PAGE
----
Blend it in with all the other weenies and move them all around on the grill. I would suggest keeping track of the ‘special one’ it so that you don’t end up eating it. It would be okay for anybody else though.

That's the way you handle fallen food outside.

What happens with the food falls to the floor when you're in the house? What do you do in that case? Once again, you need to refer to the rules.

Did it happen in the kitchen or was it in the living room, because there are two different environments, with their own rules?

Kitchens usually have vinyl or perhaps a tile flooring. And that makes a difference because if something drops on the floor, onto a hard surface, you can just pick it up and blow off the dust, especially if you have pets. Or perhaps, if it's a little on the fuzzy side you can run it under the tap for a moment, then throw it back into the frying pan for moment or two. It should be good.

It’s easy enough to do in the kitchen however, the living room gives you a different scenario.

Carpet can cause unique problems. When you pick your fallen meat up off the floor, you need to be quicker. Probably no longer than five seconds at the most.

If you see fur on it and you know that you have pets in the house, you might get away with just blowing the fur off. Then eating it. If you don’t have pets, you may want to consider calling the pest control people as you may some little furry creatures gallivanting around your living room when you are sleeping.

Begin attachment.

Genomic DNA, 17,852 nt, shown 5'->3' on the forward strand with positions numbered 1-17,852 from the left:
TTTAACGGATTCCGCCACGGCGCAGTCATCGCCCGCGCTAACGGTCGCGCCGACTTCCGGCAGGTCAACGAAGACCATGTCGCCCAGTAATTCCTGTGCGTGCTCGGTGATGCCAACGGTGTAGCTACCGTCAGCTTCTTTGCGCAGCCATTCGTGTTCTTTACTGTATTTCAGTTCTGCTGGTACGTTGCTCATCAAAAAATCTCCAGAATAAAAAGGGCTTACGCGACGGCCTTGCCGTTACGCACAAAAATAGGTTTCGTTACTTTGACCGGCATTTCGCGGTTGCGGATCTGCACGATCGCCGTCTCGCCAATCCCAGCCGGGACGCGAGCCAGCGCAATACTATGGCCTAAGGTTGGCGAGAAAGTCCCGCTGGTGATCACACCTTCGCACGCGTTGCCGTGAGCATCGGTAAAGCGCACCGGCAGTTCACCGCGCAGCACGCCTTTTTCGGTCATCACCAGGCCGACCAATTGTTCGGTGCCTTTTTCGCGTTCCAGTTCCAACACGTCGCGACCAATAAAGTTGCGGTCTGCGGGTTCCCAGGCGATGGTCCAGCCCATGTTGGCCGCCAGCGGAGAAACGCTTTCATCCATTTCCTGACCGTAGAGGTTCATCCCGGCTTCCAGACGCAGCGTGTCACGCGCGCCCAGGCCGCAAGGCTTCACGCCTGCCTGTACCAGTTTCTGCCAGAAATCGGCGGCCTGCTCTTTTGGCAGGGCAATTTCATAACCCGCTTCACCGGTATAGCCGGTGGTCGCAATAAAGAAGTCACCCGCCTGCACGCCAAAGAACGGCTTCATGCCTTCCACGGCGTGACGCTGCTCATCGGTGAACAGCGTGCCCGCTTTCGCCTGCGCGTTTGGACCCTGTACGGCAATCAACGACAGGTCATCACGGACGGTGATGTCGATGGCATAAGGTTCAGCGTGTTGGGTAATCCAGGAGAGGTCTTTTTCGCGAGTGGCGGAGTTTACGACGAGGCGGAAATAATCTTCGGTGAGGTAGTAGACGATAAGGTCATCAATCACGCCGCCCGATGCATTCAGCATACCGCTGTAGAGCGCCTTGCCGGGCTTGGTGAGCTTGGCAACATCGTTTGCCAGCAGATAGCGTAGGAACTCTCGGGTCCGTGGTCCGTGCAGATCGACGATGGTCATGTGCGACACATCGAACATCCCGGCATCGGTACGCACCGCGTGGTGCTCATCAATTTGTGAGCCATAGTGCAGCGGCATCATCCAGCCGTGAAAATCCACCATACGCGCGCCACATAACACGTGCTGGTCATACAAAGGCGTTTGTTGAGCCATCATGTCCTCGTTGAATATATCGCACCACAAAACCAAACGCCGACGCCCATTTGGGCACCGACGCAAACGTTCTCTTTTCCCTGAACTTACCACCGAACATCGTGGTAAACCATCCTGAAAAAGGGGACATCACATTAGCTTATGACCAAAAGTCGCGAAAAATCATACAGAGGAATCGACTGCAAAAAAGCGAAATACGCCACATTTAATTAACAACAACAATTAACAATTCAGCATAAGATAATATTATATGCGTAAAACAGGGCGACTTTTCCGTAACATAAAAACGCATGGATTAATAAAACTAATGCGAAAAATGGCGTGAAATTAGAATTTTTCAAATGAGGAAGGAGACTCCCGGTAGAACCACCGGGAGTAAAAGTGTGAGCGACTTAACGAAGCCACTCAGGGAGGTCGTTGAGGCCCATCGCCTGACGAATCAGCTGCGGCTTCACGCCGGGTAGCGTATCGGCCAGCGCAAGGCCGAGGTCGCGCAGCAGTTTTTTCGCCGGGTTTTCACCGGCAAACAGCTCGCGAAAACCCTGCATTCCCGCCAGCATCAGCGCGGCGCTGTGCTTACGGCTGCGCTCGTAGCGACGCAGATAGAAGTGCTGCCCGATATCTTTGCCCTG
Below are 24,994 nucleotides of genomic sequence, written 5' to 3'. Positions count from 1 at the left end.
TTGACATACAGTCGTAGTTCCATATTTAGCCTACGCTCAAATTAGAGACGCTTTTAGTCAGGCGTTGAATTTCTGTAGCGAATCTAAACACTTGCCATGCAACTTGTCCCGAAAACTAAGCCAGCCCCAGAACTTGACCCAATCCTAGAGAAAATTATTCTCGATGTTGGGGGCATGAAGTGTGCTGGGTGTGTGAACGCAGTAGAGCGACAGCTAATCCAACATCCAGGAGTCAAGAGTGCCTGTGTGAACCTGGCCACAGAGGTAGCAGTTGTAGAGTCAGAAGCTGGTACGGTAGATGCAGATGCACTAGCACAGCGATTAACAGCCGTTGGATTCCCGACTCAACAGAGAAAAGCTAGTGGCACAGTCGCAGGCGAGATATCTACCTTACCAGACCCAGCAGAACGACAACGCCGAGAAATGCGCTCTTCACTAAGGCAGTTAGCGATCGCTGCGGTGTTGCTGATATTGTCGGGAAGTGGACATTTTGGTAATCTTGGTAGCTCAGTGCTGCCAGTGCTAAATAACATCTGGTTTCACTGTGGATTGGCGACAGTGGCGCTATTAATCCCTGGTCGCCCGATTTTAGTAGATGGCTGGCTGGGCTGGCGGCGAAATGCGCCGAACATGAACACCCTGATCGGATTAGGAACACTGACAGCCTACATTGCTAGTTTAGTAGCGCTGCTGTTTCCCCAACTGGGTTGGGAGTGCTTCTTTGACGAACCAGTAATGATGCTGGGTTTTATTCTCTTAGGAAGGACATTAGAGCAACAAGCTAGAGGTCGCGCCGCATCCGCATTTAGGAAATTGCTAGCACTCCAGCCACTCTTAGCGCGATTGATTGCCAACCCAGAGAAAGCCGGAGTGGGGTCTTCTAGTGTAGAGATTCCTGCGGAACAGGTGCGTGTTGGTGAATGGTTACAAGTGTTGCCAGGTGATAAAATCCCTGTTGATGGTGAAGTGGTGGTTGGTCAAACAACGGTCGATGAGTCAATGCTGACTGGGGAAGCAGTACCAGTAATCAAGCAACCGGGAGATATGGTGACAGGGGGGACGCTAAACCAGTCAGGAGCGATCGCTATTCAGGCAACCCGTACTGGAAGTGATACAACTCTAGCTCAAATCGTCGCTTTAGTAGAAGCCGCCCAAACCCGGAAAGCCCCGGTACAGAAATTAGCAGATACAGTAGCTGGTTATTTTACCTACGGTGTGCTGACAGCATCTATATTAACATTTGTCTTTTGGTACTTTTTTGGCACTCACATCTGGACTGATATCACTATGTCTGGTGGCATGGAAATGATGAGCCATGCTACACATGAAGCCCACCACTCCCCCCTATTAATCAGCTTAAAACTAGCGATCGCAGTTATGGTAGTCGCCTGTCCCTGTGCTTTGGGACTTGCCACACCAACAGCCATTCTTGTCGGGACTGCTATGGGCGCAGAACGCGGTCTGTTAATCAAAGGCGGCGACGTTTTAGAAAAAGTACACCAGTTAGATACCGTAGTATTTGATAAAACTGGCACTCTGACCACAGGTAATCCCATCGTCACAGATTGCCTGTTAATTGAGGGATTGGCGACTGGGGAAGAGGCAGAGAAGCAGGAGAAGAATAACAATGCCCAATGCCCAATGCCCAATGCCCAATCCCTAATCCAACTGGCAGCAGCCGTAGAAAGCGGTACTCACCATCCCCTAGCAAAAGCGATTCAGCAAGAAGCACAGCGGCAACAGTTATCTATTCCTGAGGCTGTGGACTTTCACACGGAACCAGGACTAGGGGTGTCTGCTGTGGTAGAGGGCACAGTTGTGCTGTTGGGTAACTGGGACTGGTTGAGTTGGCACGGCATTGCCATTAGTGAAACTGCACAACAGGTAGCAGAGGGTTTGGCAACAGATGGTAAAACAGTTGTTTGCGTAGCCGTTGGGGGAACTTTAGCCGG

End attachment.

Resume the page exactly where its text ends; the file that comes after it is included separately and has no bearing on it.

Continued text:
Now, if you see carpet fibers on your meat morsel, don't worry about that at all, as fiber is good for your diet!

One of the other food groups that is important and some people will argue it’s not a food group at all, is chocolate.

Here's the scenario, you're driving along in your car and you have a big sack of chocolate covered almonds in your hand. You're almost down to the very last one and one of them falls in between the seats.

Well, in the old days, you would continue driving along and reach down in between the seats to retrieve it. You would distort yourself, performing body contortions, trying to grab the little wayward chocolate covered almond.

However, nowadays with the expensive distracted driving fines, you may not want to do automobile gymnastics. You can buy an awful lot of chocolate covered almonds for the price of the traffic ticket. Be safe! The goodie can wait.

But not for long! The way you handle this crisis is you pull over as soon as you can to a parking lot. And if you can locate an empty parking spot, try to find one where there's an empty spot on either side of your vehicle. That way you can pull out your car seats, right there in the parking lot.

And if you rescue your missing chocolate, it's heavenly! It's like finding a buried treasure.